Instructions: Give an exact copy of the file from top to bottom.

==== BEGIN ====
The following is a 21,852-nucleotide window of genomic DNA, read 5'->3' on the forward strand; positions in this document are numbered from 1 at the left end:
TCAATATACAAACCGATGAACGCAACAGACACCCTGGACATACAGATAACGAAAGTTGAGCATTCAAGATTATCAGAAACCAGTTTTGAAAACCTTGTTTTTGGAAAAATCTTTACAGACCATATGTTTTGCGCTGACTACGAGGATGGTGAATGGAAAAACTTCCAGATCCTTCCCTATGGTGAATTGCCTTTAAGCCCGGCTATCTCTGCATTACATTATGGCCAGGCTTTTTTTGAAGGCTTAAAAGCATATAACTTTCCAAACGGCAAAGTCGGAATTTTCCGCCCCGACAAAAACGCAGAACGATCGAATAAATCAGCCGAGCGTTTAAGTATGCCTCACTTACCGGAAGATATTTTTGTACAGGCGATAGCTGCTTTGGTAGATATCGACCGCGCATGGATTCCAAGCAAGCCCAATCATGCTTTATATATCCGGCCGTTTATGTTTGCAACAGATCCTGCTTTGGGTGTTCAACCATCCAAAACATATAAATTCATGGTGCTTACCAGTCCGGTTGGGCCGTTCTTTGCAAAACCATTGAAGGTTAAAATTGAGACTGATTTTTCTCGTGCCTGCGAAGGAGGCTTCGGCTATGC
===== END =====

The following is a 21,852-nucleotide window of genomic DNA, read 5'->3' on the forward strand; positions in this document are numbered from 1 at the left end:
TCAATATACAAACCGATGAACGCAACAGACACCCTGGACATACAGATAACGAAAGTTGAGCATTCAAGATTATCAGAAACCAGTTTTGAAAACCTTGTTTTTGGAAAAATCTTTACAGACCATATGTTTTGCGCTGACTACGAGGATGGTGAATGGAAAAACTTCCAGATCCTTCCCTATGGTGAATTGCCTTTAAGCCCGGCTATCTCTGCATTACATTATGGCCAGGCTTTTTTTGAAGGCTTAAAAGCATATAACTTTCCAAACGGCAAAGTCGGAATTTTCCGCCCCGACAAAAACGCAGAACGATCGAATAAATCAGCCGAGCGTTTAAGTATGCCTCACTTACCGGAAGATATTTTTGTACAGGCGATAGCTGCTTTGGTAGATATCGACCGCGCATGGATTCCAAGCAAGCCCAATCATGCTTTATATATCCGGCCGTTTATGTTTGCAACAGATCCTGCTTTGGGTGTTCAACCATCCAAAACATATAAATTCATGGTGCTTACCAGTCCGGTTGGGCCGTTCTTTGCAAAACCATTGAAGGTTAAAATTGAGACTGATTTTTCTCGTGCCTGCGAAGGAGGCTTCGGCTATGC